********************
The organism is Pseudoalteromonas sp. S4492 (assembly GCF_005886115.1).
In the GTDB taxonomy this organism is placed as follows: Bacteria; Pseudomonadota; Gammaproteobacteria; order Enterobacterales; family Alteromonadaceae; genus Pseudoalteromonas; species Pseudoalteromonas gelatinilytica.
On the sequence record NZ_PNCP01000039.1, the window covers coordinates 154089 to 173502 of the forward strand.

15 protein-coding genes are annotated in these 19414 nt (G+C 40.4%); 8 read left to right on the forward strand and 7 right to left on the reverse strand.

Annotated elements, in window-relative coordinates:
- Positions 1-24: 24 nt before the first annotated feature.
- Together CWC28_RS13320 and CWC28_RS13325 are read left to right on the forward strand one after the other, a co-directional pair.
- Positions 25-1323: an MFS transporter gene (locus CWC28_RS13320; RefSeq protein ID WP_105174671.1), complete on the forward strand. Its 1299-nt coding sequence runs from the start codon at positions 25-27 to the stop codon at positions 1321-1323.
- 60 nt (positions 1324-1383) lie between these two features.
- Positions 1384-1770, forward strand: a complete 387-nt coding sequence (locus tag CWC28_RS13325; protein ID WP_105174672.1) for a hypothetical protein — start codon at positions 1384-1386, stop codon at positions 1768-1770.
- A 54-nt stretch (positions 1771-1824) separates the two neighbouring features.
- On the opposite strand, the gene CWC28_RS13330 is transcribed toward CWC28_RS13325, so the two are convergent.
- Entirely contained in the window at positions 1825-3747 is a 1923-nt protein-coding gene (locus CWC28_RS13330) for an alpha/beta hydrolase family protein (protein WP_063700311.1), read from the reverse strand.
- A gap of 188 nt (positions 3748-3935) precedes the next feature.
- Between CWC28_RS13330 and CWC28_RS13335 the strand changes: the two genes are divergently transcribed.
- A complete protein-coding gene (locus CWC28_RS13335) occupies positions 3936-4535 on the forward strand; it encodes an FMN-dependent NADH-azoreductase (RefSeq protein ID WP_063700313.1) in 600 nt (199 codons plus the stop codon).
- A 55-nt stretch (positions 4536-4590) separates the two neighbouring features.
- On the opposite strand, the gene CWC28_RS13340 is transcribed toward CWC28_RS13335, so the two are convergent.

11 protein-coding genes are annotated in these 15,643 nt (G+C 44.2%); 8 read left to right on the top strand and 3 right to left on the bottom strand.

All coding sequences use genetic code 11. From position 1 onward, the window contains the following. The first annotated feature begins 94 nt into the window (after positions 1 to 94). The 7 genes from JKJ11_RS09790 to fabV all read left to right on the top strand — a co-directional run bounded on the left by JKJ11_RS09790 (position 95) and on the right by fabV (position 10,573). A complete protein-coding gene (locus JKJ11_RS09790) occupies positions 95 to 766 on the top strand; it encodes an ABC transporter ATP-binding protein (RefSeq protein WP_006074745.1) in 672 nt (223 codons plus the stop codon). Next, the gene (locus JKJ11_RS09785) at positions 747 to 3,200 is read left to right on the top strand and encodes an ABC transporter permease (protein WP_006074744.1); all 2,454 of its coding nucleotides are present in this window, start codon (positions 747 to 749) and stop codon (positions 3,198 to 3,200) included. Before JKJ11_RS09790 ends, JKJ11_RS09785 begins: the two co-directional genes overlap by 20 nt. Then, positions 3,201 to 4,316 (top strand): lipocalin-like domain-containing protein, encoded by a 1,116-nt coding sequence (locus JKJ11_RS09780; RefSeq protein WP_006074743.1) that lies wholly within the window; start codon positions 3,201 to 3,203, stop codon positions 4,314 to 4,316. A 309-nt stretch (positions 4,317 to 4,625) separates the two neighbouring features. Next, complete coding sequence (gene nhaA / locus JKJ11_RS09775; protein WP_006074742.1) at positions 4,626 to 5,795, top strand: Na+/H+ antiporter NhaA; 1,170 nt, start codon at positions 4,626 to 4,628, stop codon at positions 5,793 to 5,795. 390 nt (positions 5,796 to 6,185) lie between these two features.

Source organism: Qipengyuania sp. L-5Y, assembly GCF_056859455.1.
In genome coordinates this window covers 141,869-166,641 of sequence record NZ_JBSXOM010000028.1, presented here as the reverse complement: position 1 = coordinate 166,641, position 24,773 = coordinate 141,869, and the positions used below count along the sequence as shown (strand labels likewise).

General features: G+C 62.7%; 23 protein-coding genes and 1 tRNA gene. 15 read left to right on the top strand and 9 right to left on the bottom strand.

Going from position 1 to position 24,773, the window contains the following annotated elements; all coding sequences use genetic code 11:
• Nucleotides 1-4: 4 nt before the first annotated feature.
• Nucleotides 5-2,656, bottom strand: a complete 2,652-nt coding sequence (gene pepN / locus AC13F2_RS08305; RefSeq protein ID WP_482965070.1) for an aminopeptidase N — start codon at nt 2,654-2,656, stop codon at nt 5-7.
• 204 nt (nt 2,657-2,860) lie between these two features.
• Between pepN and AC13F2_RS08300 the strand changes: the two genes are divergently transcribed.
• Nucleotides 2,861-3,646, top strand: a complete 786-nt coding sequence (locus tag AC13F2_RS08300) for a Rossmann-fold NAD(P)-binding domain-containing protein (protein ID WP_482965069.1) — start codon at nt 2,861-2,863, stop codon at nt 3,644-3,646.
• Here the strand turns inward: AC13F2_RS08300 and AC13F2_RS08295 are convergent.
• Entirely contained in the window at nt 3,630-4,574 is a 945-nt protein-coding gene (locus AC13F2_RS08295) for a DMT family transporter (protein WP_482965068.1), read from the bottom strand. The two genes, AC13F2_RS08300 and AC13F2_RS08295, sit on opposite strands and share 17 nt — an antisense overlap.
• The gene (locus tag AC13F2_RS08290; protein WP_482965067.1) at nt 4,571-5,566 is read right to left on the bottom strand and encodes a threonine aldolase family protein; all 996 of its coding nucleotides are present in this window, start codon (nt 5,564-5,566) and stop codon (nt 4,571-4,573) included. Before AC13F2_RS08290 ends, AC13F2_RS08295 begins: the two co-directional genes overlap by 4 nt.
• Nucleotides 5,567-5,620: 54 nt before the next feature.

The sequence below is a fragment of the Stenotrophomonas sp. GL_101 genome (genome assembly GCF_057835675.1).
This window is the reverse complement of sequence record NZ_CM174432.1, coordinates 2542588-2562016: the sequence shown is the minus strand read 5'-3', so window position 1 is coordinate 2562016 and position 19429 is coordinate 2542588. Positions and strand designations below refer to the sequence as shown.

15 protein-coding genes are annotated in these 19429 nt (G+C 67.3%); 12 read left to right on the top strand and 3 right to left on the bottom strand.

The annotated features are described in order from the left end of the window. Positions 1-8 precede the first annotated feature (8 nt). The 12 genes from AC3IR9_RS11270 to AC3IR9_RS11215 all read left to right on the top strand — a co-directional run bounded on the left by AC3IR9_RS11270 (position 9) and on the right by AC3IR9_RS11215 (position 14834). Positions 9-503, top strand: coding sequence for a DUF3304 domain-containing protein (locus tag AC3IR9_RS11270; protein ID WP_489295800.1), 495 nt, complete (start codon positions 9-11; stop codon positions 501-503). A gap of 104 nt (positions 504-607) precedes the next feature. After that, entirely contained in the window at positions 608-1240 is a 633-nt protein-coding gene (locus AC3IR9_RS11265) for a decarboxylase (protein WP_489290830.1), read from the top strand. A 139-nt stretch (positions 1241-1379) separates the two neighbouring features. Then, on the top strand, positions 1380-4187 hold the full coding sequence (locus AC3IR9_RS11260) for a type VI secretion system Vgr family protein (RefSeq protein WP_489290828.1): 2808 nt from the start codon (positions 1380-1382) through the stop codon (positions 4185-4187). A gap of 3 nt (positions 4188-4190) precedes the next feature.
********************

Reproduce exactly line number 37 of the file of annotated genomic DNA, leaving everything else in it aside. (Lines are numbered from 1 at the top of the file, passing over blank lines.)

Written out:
The annotated features are described in order from the left end of the window. Positions 1-8 precede the first annotated feature (8 nt). The 12 genes from AC3IR9_RS11270 to AC3IR9_RS11215 all read left to right on the top strand — a co-directional run bounded on the left by AC3IR9_RS11270 (position 9) and on the right by AC3IR9_RS11215 (position 14834). Positions 9-503, top strand: coding sequence for a DUF3304 domain-containing protein (locus tag AC3IR9_RS11270; protein ID WP_489295800.1), 495 nt, complete (start codon positions 9-11; stop codon positions 501-503). A gap of 104 nt (positions 504-607) precedes the next feature. After that, entirely contained in the window at positions 608-1240 is a 633-nt protein-coding gene (locus AC3IR9_RS11265) for a decarboxylase (protein WP_489290830.1), read from the top strand. A 139-nt stretch (positions 1241-1379) separates the two neighbouring features. Then, on the top strand, positions 1380-4187 hold the full coding sequence (locus AC3IR9_RS11260) for a type VI secretion system Vgr family protein (RefSeq protein WP_489290828.1): 2808 nt from the start codon (positions 1380-1382) through the stop codon (positions 4185-4187). A gap of 3 nt (positions 4188-4190) precedes the next feature.